Living in a home that requires joining a homeowner’s association can be a blessing or a curse, depending mostly on the individuals involved. Many people who participate in homeowner’s associations, or HOAs, see the benefits but recognize that these organizations often give people an opportunity to create conflict over relatively small disagreements. Unfortunately, some homeowners find themselves on the wrong end of a dispute and face legal action, often over something trivial.
If your HOA threatens you with a lawsuit or claims that you violated the guidelines, it can seem like an easy thing to ignore. This is not a wise course of action, in most cases. If you do not resolve the conflict properly, it may make living in your own home difficult and uncomfortable, along with potential consequences like heavy fines.
Disagreements over guidelines
Typically, HOA disputes go in one of two directions. Either the HOA claims that a resident or number of residents violated established guidelines, or residents within an HOA claim that their dues are misspent or inflated.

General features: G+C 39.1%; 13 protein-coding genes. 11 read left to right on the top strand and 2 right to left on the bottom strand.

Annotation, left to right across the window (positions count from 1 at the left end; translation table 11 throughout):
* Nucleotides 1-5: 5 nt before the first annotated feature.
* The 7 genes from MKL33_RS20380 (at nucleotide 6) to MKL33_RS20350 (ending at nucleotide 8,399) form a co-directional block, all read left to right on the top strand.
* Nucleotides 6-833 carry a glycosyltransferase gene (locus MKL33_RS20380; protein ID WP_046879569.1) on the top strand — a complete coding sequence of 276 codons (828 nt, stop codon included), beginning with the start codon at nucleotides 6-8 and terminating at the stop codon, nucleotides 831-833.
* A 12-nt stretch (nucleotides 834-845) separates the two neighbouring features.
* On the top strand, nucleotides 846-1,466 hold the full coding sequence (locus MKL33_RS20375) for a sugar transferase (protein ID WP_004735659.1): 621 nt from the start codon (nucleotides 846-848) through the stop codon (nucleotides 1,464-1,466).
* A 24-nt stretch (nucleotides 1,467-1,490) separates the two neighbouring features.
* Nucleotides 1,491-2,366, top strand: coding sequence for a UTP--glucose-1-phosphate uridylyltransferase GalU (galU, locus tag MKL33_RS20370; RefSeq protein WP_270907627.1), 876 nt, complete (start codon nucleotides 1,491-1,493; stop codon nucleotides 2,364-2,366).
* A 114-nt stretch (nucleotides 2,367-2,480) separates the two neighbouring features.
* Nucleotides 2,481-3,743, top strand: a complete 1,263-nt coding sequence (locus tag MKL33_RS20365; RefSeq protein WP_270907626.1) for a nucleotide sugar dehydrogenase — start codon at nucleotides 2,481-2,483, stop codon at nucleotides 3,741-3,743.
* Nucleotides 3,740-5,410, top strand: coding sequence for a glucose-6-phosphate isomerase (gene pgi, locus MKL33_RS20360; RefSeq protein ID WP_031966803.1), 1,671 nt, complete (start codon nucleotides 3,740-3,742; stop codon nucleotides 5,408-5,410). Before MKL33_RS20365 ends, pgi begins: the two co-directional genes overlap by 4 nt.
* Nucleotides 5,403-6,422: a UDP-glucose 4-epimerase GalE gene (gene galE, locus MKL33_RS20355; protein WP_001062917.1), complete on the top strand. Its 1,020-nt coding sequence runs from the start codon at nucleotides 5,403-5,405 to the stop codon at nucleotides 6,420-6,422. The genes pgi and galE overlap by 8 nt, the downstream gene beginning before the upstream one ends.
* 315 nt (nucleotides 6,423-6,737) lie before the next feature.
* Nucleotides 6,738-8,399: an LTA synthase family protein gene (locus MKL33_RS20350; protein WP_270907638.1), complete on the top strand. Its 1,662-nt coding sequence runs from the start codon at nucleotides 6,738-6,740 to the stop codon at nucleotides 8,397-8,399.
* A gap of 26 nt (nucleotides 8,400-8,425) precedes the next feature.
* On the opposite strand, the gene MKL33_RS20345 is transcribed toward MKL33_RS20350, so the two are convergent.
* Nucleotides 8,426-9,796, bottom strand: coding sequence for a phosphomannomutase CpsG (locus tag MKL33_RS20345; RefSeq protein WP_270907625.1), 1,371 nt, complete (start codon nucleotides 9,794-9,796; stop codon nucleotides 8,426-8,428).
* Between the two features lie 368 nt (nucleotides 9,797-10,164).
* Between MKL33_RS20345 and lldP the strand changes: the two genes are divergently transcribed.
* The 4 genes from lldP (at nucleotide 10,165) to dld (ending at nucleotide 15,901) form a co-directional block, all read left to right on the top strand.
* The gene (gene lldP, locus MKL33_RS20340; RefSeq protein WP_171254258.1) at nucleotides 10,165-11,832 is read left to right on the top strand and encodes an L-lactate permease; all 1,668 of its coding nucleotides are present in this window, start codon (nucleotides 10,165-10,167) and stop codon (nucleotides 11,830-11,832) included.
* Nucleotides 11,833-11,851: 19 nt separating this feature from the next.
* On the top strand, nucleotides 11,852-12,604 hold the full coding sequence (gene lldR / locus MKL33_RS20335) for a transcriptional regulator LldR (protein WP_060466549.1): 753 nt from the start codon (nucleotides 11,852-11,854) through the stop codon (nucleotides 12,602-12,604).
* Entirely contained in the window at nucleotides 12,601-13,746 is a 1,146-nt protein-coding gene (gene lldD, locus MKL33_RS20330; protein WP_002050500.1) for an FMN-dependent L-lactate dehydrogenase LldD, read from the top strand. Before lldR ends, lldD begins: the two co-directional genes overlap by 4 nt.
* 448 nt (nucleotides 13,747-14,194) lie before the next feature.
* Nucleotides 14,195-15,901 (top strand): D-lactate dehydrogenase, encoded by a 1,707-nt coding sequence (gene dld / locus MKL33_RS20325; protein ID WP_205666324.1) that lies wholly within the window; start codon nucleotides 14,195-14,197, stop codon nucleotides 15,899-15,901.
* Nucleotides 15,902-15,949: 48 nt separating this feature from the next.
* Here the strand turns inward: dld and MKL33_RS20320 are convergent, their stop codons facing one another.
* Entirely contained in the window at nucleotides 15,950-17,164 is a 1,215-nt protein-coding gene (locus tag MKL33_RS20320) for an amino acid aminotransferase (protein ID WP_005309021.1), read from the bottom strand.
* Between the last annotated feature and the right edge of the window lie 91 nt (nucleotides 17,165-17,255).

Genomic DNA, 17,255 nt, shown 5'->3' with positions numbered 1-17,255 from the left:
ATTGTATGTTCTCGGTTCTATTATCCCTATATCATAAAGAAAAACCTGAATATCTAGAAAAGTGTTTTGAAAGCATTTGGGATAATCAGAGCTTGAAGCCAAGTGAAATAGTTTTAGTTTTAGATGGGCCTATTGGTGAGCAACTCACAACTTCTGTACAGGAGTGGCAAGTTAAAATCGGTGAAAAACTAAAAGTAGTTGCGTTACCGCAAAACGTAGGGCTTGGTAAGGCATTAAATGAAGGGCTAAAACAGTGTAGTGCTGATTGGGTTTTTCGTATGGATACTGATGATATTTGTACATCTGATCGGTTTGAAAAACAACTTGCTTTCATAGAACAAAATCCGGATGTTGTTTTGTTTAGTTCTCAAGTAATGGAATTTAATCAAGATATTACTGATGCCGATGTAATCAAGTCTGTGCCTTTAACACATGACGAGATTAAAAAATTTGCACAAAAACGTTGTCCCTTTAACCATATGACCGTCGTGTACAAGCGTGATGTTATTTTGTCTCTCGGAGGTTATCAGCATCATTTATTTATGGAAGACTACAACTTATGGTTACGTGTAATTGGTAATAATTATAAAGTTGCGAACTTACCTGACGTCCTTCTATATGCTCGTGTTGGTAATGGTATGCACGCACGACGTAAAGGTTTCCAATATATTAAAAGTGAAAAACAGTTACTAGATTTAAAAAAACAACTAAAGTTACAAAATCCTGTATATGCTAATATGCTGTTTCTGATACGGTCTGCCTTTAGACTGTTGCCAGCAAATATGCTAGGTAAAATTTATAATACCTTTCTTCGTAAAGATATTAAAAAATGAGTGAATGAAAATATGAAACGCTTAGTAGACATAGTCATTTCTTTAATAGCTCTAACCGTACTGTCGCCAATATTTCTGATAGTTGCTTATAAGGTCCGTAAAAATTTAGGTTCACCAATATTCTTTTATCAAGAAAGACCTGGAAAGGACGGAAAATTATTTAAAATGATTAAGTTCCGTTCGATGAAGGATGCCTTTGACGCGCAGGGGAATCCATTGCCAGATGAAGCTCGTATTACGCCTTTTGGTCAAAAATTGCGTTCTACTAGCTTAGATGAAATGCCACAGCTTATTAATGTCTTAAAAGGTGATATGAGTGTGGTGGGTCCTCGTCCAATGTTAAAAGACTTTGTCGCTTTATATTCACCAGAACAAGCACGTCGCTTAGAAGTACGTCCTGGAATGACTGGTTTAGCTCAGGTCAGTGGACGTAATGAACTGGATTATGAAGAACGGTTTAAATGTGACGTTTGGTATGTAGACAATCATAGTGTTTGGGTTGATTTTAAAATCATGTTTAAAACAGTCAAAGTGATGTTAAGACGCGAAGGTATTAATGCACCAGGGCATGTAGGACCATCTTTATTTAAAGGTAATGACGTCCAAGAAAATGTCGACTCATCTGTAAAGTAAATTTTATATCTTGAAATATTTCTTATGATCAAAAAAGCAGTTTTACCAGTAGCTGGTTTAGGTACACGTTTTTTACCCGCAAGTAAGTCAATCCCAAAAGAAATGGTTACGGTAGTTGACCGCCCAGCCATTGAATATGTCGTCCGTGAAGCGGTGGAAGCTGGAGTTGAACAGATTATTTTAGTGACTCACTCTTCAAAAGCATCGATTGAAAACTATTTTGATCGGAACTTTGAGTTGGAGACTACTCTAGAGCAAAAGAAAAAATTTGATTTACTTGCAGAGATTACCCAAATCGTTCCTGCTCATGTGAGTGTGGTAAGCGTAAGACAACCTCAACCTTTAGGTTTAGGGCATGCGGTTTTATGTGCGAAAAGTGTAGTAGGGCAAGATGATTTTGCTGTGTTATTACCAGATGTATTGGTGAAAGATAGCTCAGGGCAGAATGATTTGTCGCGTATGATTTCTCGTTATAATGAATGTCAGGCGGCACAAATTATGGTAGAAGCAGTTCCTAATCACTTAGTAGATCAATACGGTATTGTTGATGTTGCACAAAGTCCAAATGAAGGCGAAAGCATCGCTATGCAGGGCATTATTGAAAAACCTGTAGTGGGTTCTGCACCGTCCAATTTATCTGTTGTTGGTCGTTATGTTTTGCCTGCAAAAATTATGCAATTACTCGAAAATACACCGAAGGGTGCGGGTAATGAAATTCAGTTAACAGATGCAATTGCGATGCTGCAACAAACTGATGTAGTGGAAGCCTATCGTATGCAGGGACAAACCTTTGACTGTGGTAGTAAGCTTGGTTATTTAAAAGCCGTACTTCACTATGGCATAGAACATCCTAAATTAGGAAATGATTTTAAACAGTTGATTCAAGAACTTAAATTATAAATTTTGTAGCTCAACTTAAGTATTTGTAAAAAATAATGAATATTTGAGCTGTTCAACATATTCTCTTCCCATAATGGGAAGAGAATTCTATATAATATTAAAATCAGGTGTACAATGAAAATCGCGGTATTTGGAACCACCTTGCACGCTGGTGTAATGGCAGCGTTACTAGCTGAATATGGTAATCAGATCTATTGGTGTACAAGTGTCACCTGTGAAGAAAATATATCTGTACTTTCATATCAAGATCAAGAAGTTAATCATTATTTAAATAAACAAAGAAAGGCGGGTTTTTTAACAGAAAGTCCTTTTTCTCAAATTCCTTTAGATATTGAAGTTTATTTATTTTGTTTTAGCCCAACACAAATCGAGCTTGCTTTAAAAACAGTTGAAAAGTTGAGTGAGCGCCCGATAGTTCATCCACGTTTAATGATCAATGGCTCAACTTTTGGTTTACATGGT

HOA agreements operate like many other contracts, creating legally binding obligations for all parties involved. If one side violates an obligation, the other may pursue legal action to force compliance. Before you take any direct or severe action, make sure that you review your agreement carefully through the eyes of the law. Often, the party accusing you of a violation may interpret guideline language in the way they prefer, not through the way a court may interpret the language.
If you believe that the complaint against you is legally valid, but you oppose a guideline for a particular reason, you may have legal tools to help you argue against the guideline itself. Even when a circumstance seems straightforward, there are typically more options than you may realize at first.
Disagreements over dues
The other common disputes that arise around HOAs are the cost of paying dues and how those dues get spent. Many neighbors realize that they spend a significant amount of money each year to ensure that they receive benefits like landscaping or a community pool, and do not believe that HOA uses their money properly. Similarly, an HOA may take action if it believes that you are delinquent in payment.
When money gets involved, people have a tendency to defend their own interests, regardless of the validity of their position. To keep your rights secure and ensure that you do not spark unnecessary conflict with the people who live around you, make sure to use high quality legal resources and guidance as you work toward a fair resolution. With a strong legal strategy and a clear understanding of the HOA contract, you can protect yourself and your home.